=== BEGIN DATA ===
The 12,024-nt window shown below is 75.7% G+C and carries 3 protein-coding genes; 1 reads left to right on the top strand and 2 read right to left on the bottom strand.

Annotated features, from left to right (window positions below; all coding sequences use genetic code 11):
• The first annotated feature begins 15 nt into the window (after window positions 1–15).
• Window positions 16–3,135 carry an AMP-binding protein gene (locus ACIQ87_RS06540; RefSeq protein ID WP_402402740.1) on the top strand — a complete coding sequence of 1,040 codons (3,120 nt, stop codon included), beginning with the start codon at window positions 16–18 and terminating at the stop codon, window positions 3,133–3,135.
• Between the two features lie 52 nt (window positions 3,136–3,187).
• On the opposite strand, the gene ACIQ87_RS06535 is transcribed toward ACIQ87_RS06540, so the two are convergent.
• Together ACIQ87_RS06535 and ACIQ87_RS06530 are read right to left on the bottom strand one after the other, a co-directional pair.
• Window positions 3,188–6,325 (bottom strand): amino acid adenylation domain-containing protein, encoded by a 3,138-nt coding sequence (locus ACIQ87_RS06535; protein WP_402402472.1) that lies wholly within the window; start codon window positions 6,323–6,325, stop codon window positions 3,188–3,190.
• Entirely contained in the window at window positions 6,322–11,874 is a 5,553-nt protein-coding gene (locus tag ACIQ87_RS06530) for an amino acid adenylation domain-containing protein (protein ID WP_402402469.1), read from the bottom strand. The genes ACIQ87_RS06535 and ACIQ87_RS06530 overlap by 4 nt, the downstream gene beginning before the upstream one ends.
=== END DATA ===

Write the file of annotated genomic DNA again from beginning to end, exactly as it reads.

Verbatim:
The 12,024-nt window shown below is 75.7% G+C and carries 3 protein-coding genes; 1 reads left to right on the top strand and 2 read right to left on the bottom strand.

Annotated features, from left to right (window positions below; all coding sequences use genetic code 11):
• The first annotated feature begins 15 nt into the window (after window positions 1–15).
• Window positions 16–3,135 carry an AMP-binding protein gene (locus ACIQ87_RS06540; RefSeq protein ID WP_402402740.1) on the top strand — a complete coding sequence of 1,040 codons (3,120 nt, stop codon included), beginning with the start codon at window positions 16–18 and terminating at the stop codon, window positions 3,133–3,135.
• Between the two features lie 52 nt (window positions 3,136–3,187).
• On the opposite strand, the gene ACIQ87_RS06535 is transcribed toward ACIQ87_RS06540, so the two are convergent.
• Together ACIQ87_RS06535 and ACIQ87_RS06530 are read right to left on the bottom strand one after the other, a co-directional pair.
• Window positions 3,188–6,325 (bottom strand): amino acid adenylation domain-containing protein, encoded by a 3,138-nt coding sequence (locus ACIQ87_RS06535; protein WP_402402472.1) that lies wholly within the window; start codon window positions 6,323–6,325, stop codon window positions 3,188–3,190.
• Entirely contained in the window at window positions 6,322–11,874 is a 5,553-nt protein-coding gene (locus tag ACIQ87_RS06530) for an amino acid adenylation domain-containing protein (protein ID WP_402402469.1), read from the bottom strand. The genes ACIQ87_RS06535 and ACIQ87_RS06530 overlap by 4 nt, the downstream gene beginning before the upstream one ends.